After another 5 minutes the vet came in with an assistant. It was time to administer the final dose. I wasn't sure if I wanted to be in the room for this part, but B said that he wasn't leaving. So I decided to stay but not look. So I buried my head in B's arm while he held Sophie's paw. I was balling. B was balling. I opened my eyes and saw that the assistant was also crying. She had never met us before. One minute later the vet put her stethoscope to Sophie's heart and made the announcement in a very quiet voice, "She's gone now. Take your time saying goodbye." And she left.

We got on the floor, said our goodbyes and left.

I drove home as fast as I could. I was about to break down and didn't want to crash the car. As soon as I walked in the house I saw her bed. It still had wet spots from where she drank water. As if having the exact same thought, B started cleaning. First he threw out the bed, then vacuumed the house, she was a big shedder. I got rid of her food, bowls and Costco box of treats. This may sound slightly wrong, but it was extremely therapeutic. After it was all done, it felt better to cry and look at her pictures.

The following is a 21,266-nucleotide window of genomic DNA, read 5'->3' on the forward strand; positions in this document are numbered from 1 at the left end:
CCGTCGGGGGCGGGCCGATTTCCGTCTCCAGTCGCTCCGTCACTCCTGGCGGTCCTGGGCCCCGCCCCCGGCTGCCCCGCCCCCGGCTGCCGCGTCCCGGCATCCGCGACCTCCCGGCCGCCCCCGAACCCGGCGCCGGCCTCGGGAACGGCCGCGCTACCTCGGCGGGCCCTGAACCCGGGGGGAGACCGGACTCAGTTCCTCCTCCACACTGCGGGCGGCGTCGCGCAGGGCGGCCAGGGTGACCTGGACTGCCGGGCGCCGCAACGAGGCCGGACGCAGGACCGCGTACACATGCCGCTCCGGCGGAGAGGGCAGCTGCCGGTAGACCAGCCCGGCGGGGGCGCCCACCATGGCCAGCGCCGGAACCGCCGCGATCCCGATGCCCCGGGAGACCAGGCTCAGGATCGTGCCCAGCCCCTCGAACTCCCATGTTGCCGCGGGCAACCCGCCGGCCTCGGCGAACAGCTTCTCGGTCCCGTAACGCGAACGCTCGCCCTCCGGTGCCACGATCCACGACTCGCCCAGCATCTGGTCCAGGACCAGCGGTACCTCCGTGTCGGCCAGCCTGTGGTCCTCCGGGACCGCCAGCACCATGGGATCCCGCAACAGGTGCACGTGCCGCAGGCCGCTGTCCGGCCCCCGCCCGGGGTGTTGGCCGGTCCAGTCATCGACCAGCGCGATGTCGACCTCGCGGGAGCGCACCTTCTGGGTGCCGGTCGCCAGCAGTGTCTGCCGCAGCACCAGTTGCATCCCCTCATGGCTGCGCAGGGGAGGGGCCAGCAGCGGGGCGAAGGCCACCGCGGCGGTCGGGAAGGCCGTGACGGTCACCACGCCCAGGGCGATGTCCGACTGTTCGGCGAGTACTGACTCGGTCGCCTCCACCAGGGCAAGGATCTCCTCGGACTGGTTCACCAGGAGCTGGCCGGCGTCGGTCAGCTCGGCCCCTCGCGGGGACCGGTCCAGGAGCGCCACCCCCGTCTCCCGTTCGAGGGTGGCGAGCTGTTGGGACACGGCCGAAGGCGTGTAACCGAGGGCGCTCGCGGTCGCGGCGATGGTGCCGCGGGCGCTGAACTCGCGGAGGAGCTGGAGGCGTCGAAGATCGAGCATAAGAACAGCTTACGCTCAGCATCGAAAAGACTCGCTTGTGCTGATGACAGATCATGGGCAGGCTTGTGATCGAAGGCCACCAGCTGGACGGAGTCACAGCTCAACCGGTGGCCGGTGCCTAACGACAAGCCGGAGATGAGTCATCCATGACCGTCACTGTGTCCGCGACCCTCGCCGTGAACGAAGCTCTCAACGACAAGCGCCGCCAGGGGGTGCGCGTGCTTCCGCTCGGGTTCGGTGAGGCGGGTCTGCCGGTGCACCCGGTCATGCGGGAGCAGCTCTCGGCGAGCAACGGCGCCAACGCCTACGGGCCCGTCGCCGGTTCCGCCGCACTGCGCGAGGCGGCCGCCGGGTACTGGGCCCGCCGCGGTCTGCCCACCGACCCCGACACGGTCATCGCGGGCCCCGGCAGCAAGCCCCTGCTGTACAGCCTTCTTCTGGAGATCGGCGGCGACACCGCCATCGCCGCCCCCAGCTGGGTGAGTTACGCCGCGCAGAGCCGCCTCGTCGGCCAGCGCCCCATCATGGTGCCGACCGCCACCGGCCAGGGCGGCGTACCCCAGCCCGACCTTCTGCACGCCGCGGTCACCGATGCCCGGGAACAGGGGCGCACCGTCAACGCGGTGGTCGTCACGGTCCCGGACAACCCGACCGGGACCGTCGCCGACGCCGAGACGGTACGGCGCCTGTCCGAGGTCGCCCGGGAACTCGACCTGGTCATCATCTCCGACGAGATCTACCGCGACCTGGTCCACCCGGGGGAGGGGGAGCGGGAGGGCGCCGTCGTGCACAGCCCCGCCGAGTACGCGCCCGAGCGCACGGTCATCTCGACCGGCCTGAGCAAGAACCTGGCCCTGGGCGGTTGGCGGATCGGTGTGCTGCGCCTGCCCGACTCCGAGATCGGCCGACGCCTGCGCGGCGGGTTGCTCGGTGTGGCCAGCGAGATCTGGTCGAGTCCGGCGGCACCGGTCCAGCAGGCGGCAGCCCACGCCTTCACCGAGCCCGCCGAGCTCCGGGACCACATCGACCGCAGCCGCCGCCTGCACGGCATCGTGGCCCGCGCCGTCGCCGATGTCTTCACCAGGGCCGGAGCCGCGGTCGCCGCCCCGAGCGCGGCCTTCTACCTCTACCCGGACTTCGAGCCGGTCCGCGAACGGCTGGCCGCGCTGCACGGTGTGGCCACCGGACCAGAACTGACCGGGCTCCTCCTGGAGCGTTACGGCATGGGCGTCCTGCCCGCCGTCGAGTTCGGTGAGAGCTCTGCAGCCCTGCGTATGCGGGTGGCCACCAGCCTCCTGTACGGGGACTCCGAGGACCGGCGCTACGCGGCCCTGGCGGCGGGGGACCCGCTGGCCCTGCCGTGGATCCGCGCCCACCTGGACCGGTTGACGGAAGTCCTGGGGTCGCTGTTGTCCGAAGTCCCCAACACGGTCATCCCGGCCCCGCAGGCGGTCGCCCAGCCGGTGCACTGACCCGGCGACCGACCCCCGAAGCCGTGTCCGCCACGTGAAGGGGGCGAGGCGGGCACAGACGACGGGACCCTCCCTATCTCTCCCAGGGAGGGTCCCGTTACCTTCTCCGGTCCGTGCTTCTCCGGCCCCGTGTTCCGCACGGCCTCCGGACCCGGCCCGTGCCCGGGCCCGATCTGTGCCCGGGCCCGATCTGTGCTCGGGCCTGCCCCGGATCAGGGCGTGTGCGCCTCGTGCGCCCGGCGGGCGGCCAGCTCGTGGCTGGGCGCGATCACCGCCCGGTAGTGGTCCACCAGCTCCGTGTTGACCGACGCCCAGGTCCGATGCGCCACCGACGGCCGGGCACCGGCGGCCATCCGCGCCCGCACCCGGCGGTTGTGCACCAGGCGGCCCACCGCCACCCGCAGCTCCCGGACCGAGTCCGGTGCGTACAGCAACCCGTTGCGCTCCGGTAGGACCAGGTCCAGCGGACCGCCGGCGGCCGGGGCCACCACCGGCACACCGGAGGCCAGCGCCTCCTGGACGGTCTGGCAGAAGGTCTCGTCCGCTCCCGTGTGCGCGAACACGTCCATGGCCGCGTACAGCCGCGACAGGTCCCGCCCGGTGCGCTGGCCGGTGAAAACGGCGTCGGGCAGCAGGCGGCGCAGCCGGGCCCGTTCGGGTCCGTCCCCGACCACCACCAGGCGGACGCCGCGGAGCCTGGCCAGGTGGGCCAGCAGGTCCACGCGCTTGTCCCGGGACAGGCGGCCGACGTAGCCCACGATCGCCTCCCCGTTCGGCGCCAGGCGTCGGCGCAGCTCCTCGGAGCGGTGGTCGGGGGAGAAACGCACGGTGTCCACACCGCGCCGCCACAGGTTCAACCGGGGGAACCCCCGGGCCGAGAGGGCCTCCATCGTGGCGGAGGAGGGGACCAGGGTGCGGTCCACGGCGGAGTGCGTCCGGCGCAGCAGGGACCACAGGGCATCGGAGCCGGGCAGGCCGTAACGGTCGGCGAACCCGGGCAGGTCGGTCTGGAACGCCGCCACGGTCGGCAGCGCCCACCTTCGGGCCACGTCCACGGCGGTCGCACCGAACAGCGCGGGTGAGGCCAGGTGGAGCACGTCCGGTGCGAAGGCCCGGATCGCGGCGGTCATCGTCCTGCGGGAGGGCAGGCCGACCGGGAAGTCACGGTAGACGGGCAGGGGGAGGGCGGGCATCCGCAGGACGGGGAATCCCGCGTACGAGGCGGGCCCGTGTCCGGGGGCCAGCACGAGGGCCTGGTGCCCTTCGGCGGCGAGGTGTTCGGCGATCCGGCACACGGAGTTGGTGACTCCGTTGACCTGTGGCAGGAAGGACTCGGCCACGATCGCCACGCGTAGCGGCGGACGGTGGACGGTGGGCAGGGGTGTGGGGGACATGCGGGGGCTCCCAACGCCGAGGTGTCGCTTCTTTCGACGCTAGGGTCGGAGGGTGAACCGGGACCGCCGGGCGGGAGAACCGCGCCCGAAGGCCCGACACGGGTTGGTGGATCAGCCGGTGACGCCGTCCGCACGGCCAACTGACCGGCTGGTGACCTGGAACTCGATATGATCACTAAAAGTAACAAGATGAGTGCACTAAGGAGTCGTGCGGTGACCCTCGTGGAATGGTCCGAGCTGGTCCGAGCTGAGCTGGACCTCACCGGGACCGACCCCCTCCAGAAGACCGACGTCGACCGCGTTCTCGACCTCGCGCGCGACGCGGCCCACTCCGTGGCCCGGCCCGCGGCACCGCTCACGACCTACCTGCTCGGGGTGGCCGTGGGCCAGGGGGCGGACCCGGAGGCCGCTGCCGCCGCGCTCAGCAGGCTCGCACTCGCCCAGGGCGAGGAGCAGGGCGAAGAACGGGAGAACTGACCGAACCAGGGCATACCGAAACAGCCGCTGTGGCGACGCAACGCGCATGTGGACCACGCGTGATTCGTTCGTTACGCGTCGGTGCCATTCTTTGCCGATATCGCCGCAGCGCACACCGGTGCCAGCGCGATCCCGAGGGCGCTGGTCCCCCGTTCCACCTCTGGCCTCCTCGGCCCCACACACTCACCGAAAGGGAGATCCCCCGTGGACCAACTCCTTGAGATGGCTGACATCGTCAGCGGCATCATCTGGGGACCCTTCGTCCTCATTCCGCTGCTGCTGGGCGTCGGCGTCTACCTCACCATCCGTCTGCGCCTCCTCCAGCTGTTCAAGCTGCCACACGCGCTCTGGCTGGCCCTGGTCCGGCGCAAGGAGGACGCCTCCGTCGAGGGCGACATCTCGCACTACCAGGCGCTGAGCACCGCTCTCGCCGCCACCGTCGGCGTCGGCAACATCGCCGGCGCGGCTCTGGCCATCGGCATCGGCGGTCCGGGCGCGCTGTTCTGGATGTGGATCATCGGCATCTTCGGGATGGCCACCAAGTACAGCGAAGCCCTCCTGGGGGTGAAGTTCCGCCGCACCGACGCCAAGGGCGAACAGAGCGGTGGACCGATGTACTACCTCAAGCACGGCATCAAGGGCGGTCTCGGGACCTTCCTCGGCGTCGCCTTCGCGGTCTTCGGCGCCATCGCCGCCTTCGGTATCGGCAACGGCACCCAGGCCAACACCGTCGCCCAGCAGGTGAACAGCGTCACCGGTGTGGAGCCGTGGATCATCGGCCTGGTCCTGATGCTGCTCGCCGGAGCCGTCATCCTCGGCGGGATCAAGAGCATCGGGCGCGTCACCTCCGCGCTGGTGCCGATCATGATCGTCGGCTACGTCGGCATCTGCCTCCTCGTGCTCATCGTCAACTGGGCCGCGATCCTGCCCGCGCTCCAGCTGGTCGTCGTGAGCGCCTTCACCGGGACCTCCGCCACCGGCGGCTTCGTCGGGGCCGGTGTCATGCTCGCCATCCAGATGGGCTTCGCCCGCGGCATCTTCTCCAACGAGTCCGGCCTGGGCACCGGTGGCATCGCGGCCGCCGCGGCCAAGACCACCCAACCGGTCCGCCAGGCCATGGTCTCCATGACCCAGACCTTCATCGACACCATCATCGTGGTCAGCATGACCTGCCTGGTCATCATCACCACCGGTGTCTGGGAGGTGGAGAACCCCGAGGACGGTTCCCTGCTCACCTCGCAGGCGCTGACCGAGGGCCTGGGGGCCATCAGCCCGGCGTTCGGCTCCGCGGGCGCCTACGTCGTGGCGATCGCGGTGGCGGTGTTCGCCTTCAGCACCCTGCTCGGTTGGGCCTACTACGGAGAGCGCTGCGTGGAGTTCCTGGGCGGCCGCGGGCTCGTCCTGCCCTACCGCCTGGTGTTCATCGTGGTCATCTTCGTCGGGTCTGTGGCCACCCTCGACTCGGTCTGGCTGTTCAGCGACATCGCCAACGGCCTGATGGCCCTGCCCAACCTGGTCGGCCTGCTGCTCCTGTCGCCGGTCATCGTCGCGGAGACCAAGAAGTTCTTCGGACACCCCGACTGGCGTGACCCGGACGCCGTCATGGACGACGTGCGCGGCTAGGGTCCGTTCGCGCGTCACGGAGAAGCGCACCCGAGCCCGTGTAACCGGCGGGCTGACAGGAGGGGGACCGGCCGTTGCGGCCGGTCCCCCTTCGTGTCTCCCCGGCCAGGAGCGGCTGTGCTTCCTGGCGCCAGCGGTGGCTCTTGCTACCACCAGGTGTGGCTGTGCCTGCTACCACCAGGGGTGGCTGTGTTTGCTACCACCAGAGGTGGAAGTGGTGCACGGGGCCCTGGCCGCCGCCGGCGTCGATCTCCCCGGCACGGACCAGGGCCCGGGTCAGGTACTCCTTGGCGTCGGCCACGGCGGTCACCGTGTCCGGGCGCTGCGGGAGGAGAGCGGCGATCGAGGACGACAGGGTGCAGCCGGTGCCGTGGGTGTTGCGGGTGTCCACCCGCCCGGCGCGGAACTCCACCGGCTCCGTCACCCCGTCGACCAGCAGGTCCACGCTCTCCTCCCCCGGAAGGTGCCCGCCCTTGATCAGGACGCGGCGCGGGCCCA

As the day went on, we talked about her more. Every sentence began with, "Remember when Sophie..." And the day just went on and on like that. Funny stories replaced feelings of guilt. We kept reassuring eachother that this was the best thing for her, that she would have only been in more pain if we waited any longer.

This morning was rough. I expected to hear her wagging tail hitting the wall as I walked into the room. But it was quiet. Too quiet. More quiet than I ever remember the house being. There was a lot of sadness this morning.

I had to write this down, just to get it out. It was absolutely the worst day of my life, one that I will never forget.

How I Spent My Sunday

Living the American Dream. Beer & baseball.